Gandhi once said, “There is enough for everyone’s need, but not enough for everyone’s greed.” This often quoted phrase began as an encouragement to me. “That’s right!” I thought. “The needs of the world are not greater than our resources.” However, I soon became discouraged when I began to see the sheer size of the need. “How can I ever make a dent in all of this need?” I wondered.
What we require is a way to multiply our generosity, a way to take the little we can give and give it life. We require a system that puts our generosity into a stream strong enough to make an impact. That system is called community, and in a healthy community generosity can become an organic movement that multiplies and impacts beyond the resources of any individual.
A few months ago a group of people saw a need that was beyond the reach of any individual to meet. The junior high and high school students of our youth ministry loved their new worship pastor, Collin Jackson, and his fiancé. This young couple quickly dove into their lives and began giving themselves away to see life change in these students.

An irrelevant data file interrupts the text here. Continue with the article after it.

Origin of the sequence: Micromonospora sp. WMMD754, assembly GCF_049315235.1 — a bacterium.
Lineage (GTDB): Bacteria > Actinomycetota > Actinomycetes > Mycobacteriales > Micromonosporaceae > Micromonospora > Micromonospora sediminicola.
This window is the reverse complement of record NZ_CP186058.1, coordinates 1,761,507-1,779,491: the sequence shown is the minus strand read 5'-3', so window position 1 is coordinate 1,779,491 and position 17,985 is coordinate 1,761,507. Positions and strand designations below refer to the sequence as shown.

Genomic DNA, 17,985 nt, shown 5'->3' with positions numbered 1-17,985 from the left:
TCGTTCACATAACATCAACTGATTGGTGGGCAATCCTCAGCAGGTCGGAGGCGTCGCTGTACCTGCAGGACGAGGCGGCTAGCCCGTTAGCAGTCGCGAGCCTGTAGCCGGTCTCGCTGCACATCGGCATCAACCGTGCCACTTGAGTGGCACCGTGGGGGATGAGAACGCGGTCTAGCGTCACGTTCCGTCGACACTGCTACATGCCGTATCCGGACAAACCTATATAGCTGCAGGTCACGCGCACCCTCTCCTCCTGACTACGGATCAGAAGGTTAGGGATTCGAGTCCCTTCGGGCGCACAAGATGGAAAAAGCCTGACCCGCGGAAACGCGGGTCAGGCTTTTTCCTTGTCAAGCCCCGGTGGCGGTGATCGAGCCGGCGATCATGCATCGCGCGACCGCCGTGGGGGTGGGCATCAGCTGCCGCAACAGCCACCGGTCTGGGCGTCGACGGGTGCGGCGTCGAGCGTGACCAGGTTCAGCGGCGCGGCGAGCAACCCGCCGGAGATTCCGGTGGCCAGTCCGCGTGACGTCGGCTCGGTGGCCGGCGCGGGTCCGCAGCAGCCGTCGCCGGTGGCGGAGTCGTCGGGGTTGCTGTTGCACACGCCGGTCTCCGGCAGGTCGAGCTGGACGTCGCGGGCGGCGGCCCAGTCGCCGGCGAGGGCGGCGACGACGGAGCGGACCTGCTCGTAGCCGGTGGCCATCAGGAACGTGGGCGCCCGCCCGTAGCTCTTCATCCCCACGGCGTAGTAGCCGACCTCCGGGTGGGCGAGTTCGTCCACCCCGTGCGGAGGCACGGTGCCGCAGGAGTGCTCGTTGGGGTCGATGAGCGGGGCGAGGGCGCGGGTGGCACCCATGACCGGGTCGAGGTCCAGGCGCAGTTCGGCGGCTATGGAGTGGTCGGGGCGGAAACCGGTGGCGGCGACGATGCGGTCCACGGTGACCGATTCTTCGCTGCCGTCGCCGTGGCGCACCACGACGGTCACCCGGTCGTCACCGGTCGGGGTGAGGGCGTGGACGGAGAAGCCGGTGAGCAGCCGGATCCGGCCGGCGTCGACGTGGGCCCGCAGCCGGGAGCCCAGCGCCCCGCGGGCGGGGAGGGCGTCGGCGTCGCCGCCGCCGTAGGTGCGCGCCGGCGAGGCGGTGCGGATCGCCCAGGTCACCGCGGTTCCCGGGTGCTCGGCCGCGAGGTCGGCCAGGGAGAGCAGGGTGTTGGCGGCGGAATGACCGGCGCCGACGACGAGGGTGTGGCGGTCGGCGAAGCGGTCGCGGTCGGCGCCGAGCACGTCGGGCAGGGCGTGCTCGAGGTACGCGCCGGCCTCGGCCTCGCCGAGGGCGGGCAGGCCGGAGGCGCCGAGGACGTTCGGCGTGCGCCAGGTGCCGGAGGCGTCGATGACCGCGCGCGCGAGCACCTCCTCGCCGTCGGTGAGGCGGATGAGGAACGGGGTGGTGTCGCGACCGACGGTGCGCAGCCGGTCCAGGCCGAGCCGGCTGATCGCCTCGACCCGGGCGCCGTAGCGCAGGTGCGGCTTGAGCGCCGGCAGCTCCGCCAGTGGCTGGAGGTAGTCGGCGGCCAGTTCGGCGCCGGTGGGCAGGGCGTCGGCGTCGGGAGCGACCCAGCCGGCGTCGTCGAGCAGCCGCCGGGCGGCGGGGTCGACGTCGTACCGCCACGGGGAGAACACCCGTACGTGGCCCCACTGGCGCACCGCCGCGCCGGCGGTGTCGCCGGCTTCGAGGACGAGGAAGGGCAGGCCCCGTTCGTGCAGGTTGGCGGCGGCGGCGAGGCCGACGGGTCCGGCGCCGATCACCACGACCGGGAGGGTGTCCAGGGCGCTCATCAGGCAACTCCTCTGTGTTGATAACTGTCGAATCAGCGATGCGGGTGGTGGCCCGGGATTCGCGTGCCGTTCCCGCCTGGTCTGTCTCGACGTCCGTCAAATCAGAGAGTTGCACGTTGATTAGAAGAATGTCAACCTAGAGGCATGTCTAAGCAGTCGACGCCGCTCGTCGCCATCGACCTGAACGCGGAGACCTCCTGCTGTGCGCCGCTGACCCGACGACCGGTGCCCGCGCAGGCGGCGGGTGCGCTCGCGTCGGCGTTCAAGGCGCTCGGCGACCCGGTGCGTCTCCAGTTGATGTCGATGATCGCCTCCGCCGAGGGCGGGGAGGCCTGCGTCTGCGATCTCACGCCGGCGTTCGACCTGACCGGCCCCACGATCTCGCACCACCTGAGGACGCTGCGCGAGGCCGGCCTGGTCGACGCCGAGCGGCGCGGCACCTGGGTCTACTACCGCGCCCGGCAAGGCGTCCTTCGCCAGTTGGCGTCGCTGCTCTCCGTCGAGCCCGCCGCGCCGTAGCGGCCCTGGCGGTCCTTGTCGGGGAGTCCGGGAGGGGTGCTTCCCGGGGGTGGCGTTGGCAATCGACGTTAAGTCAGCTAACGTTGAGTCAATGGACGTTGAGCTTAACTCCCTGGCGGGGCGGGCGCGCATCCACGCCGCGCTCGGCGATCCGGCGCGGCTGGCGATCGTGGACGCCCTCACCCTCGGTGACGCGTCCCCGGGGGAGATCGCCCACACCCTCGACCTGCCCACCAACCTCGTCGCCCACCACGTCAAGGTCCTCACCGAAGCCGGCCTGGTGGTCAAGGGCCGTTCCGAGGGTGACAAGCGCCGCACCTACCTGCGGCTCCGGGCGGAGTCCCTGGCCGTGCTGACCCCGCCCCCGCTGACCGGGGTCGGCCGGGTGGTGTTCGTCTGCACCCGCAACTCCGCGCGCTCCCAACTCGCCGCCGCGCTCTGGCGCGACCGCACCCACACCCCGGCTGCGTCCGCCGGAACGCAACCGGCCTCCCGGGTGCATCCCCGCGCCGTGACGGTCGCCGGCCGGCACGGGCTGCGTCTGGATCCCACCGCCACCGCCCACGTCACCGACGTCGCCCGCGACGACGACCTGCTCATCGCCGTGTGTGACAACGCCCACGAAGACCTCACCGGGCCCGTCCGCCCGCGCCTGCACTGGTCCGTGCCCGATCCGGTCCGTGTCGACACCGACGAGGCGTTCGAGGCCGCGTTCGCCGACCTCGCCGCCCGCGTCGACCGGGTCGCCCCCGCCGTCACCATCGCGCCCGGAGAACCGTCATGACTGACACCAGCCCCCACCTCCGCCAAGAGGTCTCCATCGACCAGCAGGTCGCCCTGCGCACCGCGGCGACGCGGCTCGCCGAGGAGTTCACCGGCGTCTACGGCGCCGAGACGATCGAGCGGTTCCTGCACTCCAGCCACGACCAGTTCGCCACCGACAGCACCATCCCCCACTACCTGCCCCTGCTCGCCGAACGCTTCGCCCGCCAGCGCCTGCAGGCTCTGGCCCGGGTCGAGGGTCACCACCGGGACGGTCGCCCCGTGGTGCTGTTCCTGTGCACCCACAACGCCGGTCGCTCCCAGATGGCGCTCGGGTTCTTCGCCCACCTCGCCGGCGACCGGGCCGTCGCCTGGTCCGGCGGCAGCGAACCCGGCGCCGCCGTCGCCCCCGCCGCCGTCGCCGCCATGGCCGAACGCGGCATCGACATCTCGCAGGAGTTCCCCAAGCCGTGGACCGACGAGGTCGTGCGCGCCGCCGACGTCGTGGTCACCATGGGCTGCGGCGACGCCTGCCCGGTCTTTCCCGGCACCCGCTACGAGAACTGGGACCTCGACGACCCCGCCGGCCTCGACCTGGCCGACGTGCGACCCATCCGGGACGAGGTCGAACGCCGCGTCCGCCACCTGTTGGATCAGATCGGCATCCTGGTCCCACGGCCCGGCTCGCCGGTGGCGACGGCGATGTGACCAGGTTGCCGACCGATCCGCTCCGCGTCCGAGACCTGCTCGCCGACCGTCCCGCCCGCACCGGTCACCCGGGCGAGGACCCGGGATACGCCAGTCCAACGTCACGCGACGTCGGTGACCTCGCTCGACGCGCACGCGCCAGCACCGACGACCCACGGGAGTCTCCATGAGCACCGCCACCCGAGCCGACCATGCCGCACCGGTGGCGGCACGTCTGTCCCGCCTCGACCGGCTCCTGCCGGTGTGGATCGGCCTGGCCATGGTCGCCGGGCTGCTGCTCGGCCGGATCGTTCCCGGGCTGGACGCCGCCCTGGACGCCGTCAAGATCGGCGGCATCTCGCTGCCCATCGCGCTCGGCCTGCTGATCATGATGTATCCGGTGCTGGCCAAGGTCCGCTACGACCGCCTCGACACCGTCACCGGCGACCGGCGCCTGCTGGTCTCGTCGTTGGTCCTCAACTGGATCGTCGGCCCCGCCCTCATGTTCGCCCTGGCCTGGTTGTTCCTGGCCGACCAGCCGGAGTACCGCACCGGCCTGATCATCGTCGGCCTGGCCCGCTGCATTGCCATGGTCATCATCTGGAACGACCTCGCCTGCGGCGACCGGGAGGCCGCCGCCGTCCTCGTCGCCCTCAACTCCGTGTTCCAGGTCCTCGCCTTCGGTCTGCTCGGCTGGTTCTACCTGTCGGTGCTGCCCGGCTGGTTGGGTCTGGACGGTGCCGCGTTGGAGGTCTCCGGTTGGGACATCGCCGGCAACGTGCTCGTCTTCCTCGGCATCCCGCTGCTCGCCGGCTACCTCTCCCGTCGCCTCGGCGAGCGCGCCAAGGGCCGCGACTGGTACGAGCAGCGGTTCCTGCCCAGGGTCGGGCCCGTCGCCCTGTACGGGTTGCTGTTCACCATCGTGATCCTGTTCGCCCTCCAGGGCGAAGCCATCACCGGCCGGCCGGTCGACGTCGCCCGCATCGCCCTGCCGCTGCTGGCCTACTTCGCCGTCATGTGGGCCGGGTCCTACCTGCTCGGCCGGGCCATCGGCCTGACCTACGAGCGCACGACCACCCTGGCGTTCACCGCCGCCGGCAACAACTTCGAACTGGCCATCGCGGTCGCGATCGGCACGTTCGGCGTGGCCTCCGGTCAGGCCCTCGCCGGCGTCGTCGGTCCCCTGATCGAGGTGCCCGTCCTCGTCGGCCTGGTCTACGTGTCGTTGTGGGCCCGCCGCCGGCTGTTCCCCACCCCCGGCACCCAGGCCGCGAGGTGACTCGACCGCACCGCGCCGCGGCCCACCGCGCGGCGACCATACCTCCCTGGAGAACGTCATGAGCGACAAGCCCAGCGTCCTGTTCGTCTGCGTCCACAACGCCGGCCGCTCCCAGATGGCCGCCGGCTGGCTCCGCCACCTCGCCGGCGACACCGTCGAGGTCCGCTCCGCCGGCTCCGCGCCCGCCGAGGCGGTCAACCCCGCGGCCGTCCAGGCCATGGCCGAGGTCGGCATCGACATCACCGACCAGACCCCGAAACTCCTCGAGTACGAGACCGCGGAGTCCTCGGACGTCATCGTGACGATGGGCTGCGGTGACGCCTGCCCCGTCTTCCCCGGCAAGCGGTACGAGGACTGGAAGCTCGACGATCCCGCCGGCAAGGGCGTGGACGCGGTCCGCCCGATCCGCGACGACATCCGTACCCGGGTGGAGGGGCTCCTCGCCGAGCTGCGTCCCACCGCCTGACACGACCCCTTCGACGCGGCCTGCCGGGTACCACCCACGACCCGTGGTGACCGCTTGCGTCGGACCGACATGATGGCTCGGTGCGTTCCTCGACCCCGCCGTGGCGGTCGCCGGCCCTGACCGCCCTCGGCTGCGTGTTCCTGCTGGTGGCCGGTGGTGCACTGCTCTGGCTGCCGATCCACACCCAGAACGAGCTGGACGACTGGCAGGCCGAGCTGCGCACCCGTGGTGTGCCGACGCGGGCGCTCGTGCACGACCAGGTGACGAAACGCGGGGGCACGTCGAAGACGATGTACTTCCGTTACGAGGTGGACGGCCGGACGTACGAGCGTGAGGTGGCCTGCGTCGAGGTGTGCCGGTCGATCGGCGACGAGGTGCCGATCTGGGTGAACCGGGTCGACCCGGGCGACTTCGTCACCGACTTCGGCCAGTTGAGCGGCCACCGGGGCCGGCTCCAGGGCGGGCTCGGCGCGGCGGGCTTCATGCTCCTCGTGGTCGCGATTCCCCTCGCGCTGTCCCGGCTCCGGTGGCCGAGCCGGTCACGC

However, Collin did not have the tools he really needed to do the job. His musical skills, heart for the glory of God, and leadership acumen were off the charts, but he was playing on his beginner guitar. It was frequently going out of tune and just didn’t mix well in the live setting. When asked about it, he said he had picked out a nicer, yet modest guitar that would meet his needs. He had set his sights on it and would begin saving. Having just finished college and now preparing for marriage, he thought his budget would allow him to save enough to buy it in one year.
The students did not think that was a good timeline, and they decided to do something about it. They all started pitching in from what they had. Some gave $5; others gave $20. Word spread and more people contributed. In 2 months time a group of teenagers raised the money to buy Collin his guitar. They gave it to him as a wedding present.
Collin With His New Guitar!
This simple story illustrated an important point to me: we need community for our generosity to have its greatest impact. We need the stories of others’ generosity to fan the flame of a movement. We need the wisdom of people who know of the needs and the wisest ways to meet them in order to bring focus to our efforts. We need generosity in community because we can accomplish more together than we ever could on our own.